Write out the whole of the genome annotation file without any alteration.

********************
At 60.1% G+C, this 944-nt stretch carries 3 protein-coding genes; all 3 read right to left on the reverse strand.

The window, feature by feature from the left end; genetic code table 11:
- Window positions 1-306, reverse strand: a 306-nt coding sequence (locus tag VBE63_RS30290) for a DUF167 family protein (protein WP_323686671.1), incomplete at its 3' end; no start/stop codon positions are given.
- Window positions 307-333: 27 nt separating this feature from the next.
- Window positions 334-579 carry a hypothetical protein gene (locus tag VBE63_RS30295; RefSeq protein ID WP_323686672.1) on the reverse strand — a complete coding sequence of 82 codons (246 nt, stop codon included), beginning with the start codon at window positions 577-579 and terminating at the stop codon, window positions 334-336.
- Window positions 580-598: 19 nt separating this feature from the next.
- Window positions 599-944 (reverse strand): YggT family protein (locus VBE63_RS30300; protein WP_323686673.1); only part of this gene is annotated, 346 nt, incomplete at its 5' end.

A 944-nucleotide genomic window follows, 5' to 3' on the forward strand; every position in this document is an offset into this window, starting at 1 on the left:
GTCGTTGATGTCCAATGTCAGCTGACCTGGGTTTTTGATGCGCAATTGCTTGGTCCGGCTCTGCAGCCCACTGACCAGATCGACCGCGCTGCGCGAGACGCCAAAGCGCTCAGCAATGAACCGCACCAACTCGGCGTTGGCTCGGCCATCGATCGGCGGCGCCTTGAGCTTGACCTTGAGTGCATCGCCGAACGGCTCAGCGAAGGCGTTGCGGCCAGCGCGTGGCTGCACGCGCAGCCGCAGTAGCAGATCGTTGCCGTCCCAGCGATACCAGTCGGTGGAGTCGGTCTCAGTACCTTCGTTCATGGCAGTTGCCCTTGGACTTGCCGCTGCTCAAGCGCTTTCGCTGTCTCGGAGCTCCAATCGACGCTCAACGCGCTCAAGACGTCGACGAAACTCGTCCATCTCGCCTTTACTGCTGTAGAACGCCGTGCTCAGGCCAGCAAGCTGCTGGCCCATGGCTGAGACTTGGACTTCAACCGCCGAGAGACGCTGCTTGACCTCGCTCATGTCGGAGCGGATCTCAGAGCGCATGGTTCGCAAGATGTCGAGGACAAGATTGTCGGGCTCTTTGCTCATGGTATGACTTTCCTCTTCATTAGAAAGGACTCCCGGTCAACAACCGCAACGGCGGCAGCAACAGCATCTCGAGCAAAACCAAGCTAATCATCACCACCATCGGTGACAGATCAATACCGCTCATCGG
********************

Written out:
At 60.1% G+C, this 944-nt stretch carries 3 protein-coding genes; all 3 read right to left on the reverse strand.

The window, feature by feature from the left end; genetic code table 11:
- Window positions 1-306, reverse strand: a 306-nt coding sequence (locus tag VBE63_RS30290) for a DUF167 family protein (protein WP_323686671.1), incomplete at its 3' end; no start/stop codon positions are given.
- Window positions 307-333: 27 nt separating this feature from the next.
- Window positions 334-579 carry a hypothetical protein gene (locus tag VBE63_RS30295; RefSeq protein ID WP_323686672.1) on the reverse strand — a complete coding sequence of 82 codons (246 nt, stop codon included), beginning with the start codon at window positions 577-579 and terminating at the stop codon, window positions 334-336.
- Window positions 580-598: 19 nt separating this feature from the next.
- Window positions 599-944 (reverse strand): YggT family protein (locus VBE63_RS30300; protein WP_323686673.1); only part of this gene is annotated, 346 nt, incomplete at its 5' end.

A 944-nucleotide genomic window follows, 5' to 3' on the forward strand; every position in this document is an offset into this window, starting at 1 on the left:
GTCGTTGATGTCCAATGTCAGCTGACCTGGGTTTTTGATGCGCAATTGCTTGGTCCGGCTCTGCAGCCCACTGACCAGATCGACCGCGCTGCGCGAGACGCCAAAGCGCTCAGCAATGAACCGCACCAACTCGGCGTTGGCTCGGCCATCGATCGGCGGCGCCTTGAGCTTGACCTTGAGTGCATCGCCGAACGGCTCAGCGAAGGCGTTGCGGCCAGCGCGTGGCTGCACGCGCAGCCGCAGTAGCAGATCGTTGCCGTCCCAGCGATACCAGTCGGTGGAGTCGGTCTCAGTACCTTCGTTCATGGCAGTTGCCCTTGGACTTGCCGCTGCTCAAGCGCTTTCGCTGTCTCGGAGCTCCAATCGACGCTCAACGCGCTCAAGACGTCGACGAAACTCGTCCATCTCGCCTTTACTGCTGTAGAACGCCGTGCTCAGGCCAGCAAGCTGCTGGCCCATGGCTGAGACTTGGACTTCAACCGCCGAGAGACGCTGCTTGACCTCGCTCATGTCGGAGCGGATCTCAGAGCGCATGGTTCGCAAGATGTCGAGGACAAGATTGTCGGGCTCTTTGCTCATGGTATGACTTTCCTCTTCATTAGAAAGGACTCCCGGTCAACAACCGCAACGGCGGCAGCAACAGCATCTCGAGCAAAACCAAGCTAATCATCACCACCATCGGTGACAGATCAATACCGCTCATCGG